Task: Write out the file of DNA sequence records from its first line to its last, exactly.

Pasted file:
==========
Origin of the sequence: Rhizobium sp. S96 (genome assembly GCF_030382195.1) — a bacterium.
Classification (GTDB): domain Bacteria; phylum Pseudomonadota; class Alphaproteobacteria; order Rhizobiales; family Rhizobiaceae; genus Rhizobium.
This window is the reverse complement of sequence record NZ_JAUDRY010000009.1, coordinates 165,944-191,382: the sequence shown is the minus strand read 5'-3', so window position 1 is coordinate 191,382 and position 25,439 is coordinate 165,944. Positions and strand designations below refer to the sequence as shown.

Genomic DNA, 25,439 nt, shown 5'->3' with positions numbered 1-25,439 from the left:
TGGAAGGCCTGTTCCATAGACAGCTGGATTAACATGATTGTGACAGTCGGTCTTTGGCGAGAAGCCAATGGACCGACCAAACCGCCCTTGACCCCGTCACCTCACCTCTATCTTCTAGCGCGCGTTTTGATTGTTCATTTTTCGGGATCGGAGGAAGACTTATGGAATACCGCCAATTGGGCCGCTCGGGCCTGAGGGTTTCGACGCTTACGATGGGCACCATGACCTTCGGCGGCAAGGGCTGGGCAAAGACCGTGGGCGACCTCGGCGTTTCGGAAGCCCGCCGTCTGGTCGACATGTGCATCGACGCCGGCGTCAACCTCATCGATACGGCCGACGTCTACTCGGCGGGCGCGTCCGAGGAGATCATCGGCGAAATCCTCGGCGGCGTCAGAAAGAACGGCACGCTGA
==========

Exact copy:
Origin of the sequence: Rhizobium sp. S96 (genome assembly GCF_030382195.1) — a bacterium.
Classification (GTDB): domain Bacteria; phylum Pseudomonadota; class Alphaproteobacteria; order Rhizobiales; family Rhizobiaceae; genus Rhizobium.
This window is the reverse complement of sequence record NZ_JAUDRY010000009.1, coordinates 165,944-191,382: the sequence shown is the minus strand read 5'-3', so window position 1 is coordinate 191,382 and position 25,439 is coordinate 165,944. Positions and strand designations below refer to the sequence as shown.

Genomic DNA, 25,439 nt, shown 5'->3' with positions numbered 1-25,439 from the left:
TGGAAGGCCTGTTCCATAGACAGCTGGATTAACATGATTGTGACAGTCGGTCTTTGGCGAGAAGCCAATGGACCGACCAAACCGCCCTTGACCCCGTCACCTCACCTCTATCTTCTAGCGCGCGTTTTGATTGTTCATTTTTCGGGATCGGAGGAAGACTTATGGAATACCGCCAATTGGGCCGCTCGGGCCTGAGGGTTTCGACGCTTACGATGGGCACCATGACCTTCGGCGGCAAGGGCTGGGCAAAGACCGTGGGCGACCTCGGCGTTTCGGAAGCCCGCCGTCTGGTCGACATGTGCATCGACGCCGGCGTCAACCTCATCGATACGGCCGACGTCTACTCGGCGGGCGCGTCCGAGGAGATCATCGGCGAAATCCTCGGCGGCGTCAGAAAGAACGGCACGCTGA